Classic Woodland Caribou and Moose Combo Hunt in Newfoundland

Justin Jones, Assistant Editor

Subscriber Armen Avedissian says that Efford’s Hunting Adventure (709-543-2274; in Newfoundland is a good bet for moose and woodland caribou combo hunts. In Report 11131, Avedissian says he spent a week hunting from fly-in camps in Oct. and took mature animals despite windy conditions that made the game mostly stick to cover.

“Outfitter Bob Efford has his own planes and multiple camps, which gives him the flexibility to move hunters if there isn’t a lot of game activity in a particular area. After several days without seeing a lot of game, my hunting partner and I moved camps, and I ultimately took a woodland caribou and a moose within the space of an hour. An excellent and well-organized hunt from warm and comfortable camps.”

Avedissian was among the many subscribers who stopped by to say hello at the SCI convention; we also followed up with him for more information on his hunt. This was his 10th hunt for caribou and fifth for moose, so he’s something of an aficionado. He gives Efford’s high marks for communication and logistics, saying that mobility helped make the hunt a success.

“The hunt is booked for a week with six hunting days. We started out at a cabin on a remote lake. The weather was warm and very windy, and we did a lot of walking on hills and in peat bogs. Be sure to bring good boots with gaiters. I hunted 1×1 with guide Tyler Chubb. We focused on caribou first, walking 50 kilometers over several days. We saw three small bulls the first day, and only one bull with eight or nine cows on the second day. On the third day I had an 80-yard shot at a bull, but Chubb said we could do better.

“At noon on day four we flew to another camp, also on a lake. Regulations meant we couldn’t hunt again until the next day. Although it was still warm, we were seeing more game movement in the second area while glassing from small hills. Toward the end of the day I took a mature bull caribou after covering about 2.5 miles to get to him. While cleaning the caribou I asked Chubb for advice on moose calling, which I’ve done a bit before, and I made some calls. We had our packs on our backs when Chubb spotted a 40-plus-inch moose. We dropped our packs and ran to get a shot. After taking the moose we saw two very big caribou at close range in the timber on the way out, both B&C bulls.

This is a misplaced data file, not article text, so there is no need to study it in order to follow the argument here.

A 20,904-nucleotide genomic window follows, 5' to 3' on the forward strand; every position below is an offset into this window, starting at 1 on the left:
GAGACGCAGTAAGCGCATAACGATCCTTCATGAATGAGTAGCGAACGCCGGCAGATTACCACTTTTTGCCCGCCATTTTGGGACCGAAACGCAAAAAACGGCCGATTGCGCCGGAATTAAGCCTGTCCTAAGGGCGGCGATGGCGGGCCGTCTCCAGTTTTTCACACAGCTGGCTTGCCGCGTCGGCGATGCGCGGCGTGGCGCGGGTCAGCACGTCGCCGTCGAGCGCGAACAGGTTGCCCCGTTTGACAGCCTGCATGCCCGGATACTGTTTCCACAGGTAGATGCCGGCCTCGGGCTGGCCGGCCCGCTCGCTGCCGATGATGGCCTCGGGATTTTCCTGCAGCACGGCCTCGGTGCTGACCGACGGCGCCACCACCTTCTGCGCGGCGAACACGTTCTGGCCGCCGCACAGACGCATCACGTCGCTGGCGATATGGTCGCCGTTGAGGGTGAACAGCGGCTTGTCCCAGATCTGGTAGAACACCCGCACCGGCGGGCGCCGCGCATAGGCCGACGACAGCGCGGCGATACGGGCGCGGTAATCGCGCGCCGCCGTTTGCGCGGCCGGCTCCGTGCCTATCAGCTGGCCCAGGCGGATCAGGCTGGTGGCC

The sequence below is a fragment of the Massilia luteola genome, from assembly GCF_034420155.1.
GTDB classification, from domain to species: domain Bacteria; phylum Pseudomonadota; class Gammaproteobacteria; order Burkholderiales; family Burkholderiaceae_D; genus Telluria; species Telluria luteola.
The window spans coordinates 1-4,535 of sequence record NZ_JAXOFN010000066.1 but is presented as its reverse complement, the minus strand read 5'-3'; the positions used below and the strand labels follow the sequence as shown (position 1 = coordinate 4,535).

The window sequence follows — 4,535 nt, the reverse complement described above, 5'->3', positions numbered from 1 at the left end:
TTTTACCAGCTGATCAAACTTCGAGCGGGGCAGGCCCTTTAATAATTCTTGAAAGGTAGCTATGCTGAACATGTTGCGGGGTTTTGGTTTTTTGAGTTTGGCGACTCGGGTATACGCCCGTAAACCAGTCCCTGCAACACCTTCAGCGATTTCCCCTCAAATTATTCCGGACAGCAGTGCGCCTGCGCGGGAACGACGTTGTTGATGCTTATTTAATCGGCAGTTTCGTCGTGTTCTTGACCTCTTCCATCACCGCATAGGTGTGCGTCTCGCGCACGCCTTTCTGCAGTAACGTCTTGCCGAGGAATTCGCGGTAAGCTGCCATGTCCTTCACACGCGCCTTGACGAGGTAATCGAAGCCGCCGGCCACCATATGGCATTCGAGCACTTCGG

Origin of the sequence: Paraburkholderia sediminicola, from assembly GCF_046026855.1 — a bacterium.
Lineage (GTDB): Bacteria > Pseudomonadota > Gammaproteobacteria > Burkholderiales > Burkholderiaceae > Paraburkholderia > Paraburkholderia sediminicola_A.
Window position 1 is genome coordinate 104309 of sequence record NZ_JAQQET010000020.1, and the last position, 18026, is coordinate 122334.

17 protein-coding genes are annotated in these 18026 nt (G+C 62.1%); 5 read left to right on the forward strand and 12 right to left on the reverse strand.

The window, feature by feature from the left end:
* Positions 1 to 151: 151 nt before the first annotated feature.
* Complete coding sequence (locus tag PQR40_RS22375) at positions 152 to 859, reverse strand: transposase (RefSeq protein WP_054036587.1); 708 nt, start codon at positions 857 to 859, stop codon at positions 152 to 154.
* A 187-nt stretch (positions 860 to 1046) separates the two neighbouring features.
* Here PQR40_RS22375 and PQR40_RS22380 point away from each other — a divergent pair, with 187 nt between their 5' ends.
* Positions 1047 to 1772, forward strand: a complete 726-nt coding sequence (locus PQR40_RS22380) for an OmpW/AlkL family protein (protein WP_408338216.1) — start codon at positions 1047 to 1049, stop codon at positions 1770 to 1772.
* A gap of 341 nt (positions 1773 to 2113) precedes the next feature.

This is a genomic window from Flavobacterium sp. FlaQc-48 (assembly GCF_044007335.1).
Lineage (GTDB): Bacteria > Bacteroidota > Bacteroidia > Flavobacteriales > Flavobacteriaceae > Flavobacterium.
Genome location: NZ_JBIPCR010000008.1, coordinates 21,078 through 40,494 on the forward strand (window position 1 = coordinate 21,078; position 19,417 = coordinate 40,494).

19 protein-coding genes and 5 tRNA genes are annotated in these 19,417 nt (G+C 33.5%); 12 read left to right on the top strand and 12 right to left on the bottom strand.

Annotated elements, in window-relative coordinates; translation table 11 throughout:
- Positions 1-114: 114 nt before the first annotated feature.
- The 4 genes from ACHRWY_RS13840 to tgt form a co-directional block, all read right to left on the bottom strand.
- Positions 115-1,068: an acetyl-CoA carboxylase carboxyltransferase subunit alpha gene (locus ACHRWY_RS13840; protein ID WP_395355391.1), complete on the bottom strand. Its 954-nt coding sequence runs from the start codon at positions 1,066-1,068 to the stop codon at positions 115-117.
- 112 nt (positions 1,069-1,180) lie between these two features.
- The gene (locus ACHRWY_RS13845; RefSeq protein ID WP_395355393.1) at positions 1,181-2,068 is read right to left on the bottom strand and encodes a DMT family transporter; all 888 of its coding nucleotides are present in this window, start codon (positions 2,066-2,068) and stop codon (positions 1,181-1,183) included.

“Chubb was a wonderful, fun guy to hunt with and very knowledgeable. Great job with trophy handling.”

Efford’s runs three permanent camps and two satellite camps in southern Newfoundland, all of which are accessed by plane. Camps provide access to the Grey River caribou herd and the Middle Ridge caribou herd, which is the largest in Newfoundland. Efford’s website gives the cost of a caribou/moose combo hunt as $17,600 US. Keep in mind that outfitters receive limited caribou tags (267 in 2017), and hunts with established operators book up in advance. We have six previous positive reports about Efford’s in the database (10736, 10371, 10004, 9864, 8891, 5703) and one negative report from 2001 (2914).

Avedissian says that he did experience a hiccup with Canadian customs during his travels. He says, “I have hunted Canada 15 to 20 times and have always declared guns at the first port of entry. In this case it was Toronto. An agent there insisted that we could declare our guns in Newfoundland, and we double-checked this with another agent. Upon arriving in St. John’s, our luggage wasn’t there. It was stuck in Toronto due to rifles not being cleared. Fortunately, we were able to sort this out and the luggage arrived shortly, so we did not miss any hunting days. We did have to take a cab to the next airport for our bush flight.” Avedissian’s advice is to insist on having rifles cleared at the first port of entry, regardless of what any agent says.